on a top-performing desktop computer. Computers costing less than $1,500 provide
plenty of performance for surfing the web, sending emails, composing office
documents and even gaming (as long as you keep your expectations in line with
their cost). Good performing all-in-ones run a little
higher, with the extra cost coming from their included monitors -- and perhaps
a little premium for their generally higher styling. Cheaper computers -- $500
and less -- cut some corners, but still satisfy users with basic demands.
However, power users such as top-gun gamers -- as well those
who need serious power for work, such as video editors and other creative
professionals -- will benefit from the extra oomph under the hood of a more
powerful desktop. These desktop computers have top-of-the-line processors, lots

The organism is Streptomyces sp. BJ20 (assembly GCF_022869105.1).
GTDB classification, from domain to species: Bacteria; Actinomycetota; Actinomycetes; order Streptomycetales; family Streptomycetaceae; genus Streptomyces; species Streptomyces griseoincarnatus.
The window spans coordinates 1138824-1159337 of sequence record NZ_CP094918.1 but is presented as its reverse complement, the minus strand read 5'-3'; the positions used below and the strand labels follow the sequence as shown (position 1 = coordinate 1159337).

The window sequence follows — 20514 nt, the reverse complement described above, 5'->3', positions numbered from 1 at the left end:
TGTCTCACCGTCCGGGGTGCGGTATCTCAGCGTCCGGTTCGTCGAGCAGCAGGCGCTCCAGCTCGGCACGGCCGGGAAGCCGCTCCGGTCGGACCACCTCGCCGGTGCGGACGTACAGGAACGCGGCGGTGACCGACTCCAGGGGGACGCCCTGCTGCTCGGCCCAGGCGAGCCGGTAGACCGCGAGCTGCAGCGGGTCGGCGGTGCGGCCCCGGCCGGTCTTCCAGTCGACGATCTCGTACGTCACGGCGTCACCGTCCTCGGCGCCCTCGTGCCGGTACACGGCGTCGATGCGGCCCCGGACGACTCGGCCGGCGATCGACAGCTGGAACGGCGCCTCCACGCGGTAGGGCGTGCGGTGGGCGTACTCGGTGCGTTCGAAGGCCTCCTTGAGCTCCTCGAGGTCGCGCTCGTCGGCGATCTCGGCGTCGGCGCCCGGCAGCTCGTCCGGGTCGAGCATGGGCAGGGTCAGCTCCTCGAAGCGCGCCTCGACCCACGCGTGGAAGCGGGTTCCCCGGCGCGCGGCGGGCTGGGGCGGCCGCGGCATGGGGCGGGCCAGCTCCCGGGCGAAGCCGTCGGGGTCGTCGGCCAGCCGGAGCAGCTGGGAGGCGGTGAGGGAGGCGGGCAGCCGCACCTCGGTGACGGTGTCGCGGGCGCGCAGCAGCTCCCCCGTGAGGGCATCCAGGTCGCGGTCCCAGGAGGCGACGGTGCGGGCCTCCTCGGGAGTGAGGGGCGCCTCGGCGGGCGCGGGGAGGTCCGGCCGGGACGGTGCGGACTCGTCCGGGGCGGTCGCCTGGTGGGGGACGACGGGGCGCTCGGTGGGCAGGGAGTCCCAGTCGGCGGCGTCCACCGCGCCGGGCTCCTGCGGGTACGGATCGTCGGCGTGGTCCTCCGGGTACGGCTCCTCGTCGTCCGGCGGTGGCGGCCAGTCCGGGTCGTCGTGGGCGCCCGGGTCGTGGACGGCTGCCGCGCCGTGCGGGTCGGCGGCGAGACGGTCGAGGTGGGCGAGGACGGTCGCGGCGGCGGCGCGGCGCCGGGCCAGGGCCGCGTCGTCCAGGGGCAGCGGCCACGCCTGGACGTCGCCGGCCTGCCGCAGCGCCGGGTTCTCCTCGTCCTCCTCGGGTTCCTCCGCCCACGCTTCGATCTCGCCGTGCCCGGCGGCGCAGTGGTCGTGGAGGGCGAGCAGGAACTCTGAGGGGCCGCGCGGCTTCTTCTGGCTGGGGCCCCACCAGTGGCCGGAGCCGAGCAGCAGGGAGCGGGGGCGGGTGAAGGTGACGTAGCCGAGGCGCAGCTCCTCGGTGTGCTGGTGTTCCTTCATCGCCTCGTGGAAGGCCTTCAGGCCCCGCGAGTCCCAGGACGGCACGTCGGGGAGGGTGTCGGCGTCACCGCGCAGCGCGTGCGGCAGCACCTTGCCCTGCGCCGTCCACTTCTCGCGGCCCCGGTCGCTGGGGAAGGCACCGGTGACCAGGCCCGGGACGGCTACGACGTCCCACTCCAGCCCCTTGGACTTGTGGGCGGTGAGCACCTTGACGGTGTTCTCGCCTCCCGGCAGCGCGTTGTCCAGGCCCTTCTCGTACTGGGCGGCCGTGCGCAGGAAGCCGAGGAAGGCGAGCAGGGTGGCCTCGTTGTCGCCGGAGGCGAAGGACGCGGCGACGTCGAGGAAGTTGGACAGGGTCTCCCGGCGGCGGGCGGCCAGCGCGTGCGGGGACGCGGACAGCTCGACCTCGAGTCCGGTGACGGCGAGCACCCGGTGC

of memory, huge hard drives and advanced discrete graphics. You'll pay more for
this type of computer, $3,000 and up (and way up, in fact, for some hard-core
gaming models), but very few everyday or even business users need the firepower
such systems can deliver. Because of that, those high-end systems are beyond
the scope of this report.
Keeping up with the vendors
One complication in buying a desktop computer is that most
vendors offer a multitude of options, and will update configurations regularly
as new technology becomes available or parts availability changes for the
systems they build. For those who design custom configurations at PC-maker
websites, it's easy to increase a desktop computer's price substantially --
sometimes by thousands of dollars -- as you add performance and other upgrades.
The recommendations we make in this report are based upon
expert and user reviews we evaluated for a specific computer with a specific
configuration. In many cases, more capable and less capable configurations are
also available. It's also possible that the reviewed configurations have